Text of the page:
Fresh water can come from a variety of different sources on Earth. While a great majority of the Earth's water comes from the oceans that cover almost 70 percent of the Earth's surface and is too salty to drink, there are still many places from which fresh water is naturally produced.
One important source of fresh water that is often overlooked is rainwater. Rainwater is the product of water from the Earth that has been evaporated into the Earth's atmosphere and is turned into rain. During that process, the water becomes fresh water and is cultivated in many places throughout the world to be used as a suitable supply of drinking water and water to feed crops. Harvesting rainwater is a technology that has been used by ancient civilizations and is one that is still widely used in many rural areas to make the most out of an endless supply of fresh water that is often taken for granted.
Underneath the surface of the Earth lies a very large source of fresh water. Groundwater is the largest source of fresh water on the planet, and the second largest source of water, next to the water found in the oceans. Like the salty sea water, much of it is also not able to be consumed by people or animals. However, a percentage of groundwater is fresh and can be desalinated and refined in order to provide suitable drinking water for populations.
A major topic of debate surrounding the Earth's climate change problems is the melting of polar ice caps and the reduction of ice shelves all over the Arctic. Along with groundwater, ice makes up the second largest fresh water source on the planet, accounting for a little less than two percent of the Earth's water. Some of the fresh water preserved in ice, particularly the ice caps of Antarctica, is thousands of years old. Much as with groundwater and ocean water, it is difficult to use ice water as a source of consumable drinking water, but it is possible.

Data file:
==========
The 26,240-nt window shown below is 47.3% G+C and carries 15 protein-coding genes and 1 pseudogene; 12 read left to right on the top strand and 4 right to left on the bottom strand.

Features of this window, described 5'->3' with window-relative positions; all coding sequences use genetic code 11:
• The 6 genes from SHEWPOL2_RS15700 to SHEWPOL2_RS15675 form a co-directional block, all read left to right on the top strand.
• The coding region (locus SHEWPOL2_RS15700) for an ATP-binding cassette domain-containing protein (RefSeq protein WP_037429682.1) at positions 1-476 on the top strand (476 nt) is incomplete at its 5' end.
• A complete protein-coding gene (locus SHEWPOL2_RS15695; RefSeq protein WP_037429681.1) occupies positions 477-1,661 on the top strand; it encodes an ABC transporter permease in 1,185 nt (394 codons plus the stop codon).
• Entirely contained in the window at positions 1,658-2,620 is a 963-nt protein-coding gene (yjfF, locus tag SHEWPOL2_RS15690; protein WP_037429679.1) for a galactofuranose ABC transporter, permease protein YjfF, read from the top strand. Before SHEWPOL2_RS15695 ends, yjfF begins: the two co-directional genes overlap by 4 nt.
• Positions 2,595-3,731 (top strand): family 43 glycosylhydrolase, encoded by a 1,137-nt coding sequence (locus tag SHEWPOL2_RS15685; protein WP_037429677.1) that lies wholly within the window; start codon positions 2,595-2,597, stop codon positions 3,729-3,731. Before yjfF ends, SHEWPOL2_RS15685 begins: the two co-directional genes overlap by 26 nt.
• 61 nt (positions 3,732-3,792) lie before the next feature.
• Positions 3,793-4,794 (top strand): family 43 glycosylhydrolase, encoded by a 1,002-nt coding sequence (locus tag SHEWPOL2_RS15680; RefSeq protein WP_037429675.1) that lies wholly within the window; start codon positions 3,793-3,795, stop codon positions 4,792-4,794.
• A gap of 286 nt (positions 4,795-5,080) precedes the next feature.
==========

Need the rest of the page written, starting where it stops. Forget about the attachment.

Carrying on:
Rivers, Lakes, Streams and Natural Springs
Rivers, lakes, streams and natural springs are considered to be surface water sources and compose the final fraction of a percent of the fresh water on Earth (0.0014 percent). Although there are millions of fresh water lakes and many miles of rivers and streams on the planet, these water sources account for an almost negligible amount of fresh water. They are still vitally important, however: A lot of our consumable drinking water is taken from natural springs and fresh water rivers and streams. Surface water continues to be one of our most important source of fresh water on the planet.